10. SGDs of the UN. The Sustainable Development Goals (SDGs) of the United Nations give us 17 goals, and the beginnings of a strategic framework to take transformative action. They are due in 2030, which coincides with the climate science.
  11. Stakeholder Philosophy. Shareholder Philosophy dominated the business and legal theory of much of the 20th Century in most Western economies. Purpose and profit were seen as opposites. Already there is solid empirical evidence in the business and finance literature proving this to be untrue. A Stakeholder Philosophy is not only more profitable, it creates more value to the corporation, our society and our environment. Stakeholder Philosophy fits the global world, Agility and Sustainability like a glove.
  12. Inequality to Inclusion. A ‘market failure’ of Shareholder Philosophy has been inequality, especially financial inequality. This is at odds with economic and other clear empirical evidence which prove we need a strong consumer base for economies to thrive. Sustainability is inherently inclusive through the 4Ps, and has the potential of creating a more inclusive global community.
  13. From Products to Licence Models. Sustainable businesses are slowly moving away from product models to licensing or leasing models. Uber is an early example and ushered in the Sharing Economy. Interface Inc., a global manufacturer of commercial flooring, including carpet tiles, is another pioneer. Through the visionary leadership of Ray Anderson, instead of selling carpet tiles, they lease them. At the end of the lease term, they recycle the tiles, thereby minimising or eliminating waste. This means petroleum-based tiles do not end up in landfill. Importantly, it means the manufacturer is harnessing innovation to make better, cleaner, more sustainable products that last. Interface Inc., through such thinking and processes are closing the loop, and moving us quickly towards the Sustainable Economy.

This list of thirteen trends is not exhaustive. Together they are powerful. They provide the beginnings of a set of First Principles for business managers, entrepreneurs and investors.

It is worth noting, Jeremy Rifkin has also done some excellent work in this area. I can highly recommend his book, The Third Industrial Revolution (see References below). He too is a visionary and a pragmatist. He too sees our current time as a watershed to a new, better economy, society and world.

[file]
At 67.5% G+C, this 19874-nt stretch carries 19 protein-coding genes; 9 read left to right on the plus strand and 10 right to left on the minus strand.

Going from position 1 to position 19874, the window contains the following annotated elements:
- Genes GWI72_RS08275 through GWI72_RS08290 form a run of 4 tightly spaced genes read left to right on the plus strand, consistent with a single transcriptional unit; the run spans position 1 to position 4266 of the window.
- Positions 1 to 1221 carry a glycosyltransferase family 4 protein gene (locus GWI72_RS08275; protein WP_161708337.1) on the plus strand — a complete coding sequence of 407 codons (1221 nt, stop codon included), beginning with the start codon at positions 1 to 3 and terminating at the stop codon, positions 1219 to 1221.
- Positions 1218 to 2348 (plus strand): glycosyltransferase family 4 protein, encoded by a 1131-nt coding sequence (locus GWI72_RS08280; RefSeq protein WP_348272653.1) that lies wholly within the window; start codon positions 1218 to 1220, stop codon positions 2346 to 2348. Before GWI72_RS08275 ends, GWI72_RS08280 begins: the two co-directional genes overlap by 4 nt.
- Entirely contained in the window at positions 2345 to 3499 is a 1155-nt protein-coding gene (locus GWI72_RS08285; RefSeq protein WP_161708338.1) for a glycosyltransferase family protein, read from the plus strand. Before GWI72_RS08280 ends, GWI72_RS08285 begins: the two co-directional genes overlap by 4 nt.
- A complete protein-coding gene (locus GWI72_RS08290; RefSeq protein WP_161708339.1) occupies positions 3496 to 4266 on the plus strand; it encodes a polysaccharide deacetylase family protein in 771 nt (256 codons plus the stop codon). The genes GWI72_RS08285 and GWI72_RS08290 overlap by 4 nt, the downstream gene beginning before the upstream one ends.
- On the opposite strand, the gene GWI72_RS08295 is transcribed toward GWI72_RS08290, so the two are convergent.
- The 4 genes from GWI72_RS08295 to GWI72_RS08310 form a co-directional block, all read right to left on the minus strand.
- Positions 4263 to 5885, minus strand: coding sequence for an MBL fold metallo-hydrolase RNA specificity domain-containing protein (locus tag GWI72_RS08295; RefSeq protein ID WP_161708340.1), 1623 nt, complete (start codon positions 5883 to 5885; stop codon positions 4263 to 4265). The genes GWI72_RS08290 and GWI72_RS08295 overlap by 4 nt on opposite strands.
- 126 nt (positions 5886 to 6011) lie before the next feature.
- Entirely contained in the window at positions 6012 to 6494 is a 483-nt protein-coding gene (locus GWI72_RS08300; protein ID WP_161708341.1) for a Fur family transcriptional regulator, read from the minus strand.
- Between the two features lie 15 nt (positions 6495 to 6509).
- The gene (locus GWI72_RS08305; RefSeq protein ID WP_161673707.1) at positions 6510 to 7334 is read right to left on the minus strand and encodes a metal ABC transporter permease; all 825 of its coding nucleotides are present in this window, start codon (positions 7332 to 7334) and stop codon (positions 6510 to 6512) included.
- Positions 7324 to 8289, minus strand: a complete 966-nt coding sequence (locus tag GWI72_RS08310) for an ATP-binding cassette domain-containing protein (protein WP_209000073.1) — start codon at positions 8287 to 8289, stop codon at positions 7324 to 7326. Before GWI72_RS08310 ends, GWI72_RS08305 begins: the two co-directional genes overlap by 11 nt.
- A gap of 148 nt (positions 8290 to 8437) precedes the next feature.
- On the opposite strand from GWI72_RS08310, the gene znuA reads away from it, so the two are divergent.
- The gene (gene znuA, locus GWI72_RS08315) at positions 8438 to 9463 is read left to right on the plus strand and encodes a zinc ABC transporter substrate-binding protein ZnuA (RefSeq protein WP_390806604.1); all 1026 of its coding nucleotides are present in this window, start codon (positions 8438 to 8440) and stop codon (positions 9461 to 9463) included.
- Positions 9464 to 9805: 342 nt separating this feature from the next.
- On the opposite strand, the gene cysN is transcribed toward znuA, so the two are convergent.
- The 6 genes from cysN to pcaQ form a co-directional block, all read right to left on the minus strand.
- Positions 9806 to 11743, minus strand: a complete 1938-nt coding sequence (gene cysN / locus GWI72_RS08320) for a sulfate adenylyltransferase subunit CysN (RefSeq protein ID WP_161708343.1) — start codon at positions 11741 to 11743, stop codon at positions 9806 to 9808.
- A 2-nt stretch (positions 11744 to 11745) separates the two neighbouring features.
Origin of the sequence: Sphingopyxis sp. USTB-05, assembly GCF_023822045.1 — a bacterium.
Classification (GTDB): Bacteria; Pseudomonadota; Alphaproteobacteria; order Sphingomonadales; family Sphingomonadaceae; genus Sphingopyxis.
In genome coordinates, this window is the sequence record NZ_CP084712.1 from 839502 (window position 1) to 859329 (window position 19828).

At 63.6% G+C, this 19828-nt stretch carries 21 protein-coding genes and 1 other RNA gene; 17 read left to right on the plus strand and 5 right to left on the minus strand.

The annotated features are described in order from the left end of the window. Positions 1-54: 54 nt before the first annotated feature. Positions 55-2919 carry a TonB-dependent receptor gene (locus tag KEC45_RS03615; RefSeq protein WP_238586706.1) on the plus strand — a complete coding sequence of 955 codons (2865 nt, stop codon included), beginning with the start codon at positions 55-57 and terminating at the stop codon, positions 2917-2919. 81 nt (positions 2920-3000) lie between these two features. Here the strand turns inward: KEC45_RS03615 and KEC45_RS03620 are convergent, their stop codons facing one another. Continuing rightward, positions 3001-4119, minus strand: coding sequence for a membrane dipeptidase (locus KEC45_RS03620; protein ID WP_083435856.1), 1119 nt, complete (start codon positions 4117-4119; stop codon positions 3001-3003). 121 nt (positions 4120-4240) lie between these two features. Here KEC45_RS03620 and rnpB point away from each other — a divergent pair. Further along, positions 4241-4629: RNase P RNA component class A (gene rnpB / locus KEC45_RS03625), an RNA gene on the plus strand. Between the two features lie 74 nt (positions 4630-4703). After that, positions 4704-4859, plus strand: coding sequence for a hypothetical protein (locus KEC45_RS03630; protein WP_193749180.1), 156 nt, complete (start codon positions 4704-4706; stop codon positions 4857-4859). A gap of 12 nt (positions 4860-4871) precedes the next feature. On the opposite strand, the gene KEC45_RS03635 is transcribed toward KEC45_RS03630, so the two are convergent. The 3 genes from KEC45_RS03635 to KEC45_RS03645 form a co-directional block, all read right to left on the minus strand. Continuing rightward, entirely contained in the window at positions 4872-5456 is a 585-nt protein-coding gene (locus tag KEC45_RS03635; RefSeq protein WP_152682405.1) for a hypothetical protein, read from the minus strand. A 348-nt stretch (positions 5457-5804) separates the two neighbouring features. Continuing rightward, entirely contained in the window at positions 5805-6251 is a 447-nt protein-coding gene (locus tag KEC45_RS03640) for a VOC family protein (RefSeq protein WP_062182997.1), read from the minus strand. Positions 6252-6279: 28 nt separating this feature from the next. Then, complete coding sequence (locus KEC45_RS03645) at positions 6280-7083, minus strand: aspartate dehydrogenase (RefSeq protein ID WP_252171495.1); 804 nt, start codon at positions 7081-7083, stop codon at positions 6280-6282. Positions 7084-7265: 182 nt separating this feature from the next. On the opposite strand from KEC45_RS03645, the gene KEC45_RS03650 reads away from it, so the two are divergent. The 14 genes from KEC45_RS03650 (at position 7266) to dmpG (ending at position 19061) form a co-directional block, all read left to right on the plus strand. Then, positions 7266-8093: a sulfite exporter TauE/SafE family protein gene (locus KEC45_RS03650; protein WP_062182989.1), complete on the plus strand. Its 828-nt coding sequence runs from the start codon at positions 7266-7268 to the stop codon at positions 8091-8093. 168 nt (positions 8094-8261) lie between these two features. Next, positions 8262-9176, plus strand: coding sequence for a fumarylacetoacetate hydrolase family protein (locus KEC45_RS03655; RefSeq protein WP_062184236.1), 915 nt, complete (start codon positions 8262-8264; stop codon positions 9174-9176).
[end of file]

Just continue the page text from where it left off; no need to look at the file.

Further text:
These tectonic plates cannot be ignored. They are moving. Converging quickly. The internet and digital technologies have been foundational steps. There is both risk and opportunity. Where risk and opportunity intersect will be the nexus for transformation. A nexus for, not only environmental and social solutions, but a new, higher form of value creation. It is my vision, my belief: one day all business will be done in this way.

“Our task must be to free ourselves by widening our circle of compassion to embrace all living creatures and the whole of nature and its beauty.”- Albert Einstein.

By Lee Spano, Creatness International www.creatness.com

 

References

Denning, S 2018, The Age of Agile, Harpercollins Focus, Nashville, United States.

Hawken, P 2013, The Ecology of Commerce, HarperCollins Publishers Inc., United States.

Rifkin, J 2013, The Third Industrial Revolution, Griffin Charles & Co Ltd, Great Britain.

Notices

© Lee Spano / Creatness International. All rights reserved.

Disclaimer. The information is provided solely for general, educational or information purposes. It is not investment, business or any other form of advice. Every effort is made to ensure the information is accurate at the time of writing, and the reader accepts information can change quickly. Consequently, to the extent permissible by law, the reader releases absolutely the writer and associated entities from all responsibility or liability for any losses, claims or demands that may be incurred as a result of the reader using or relying on the information.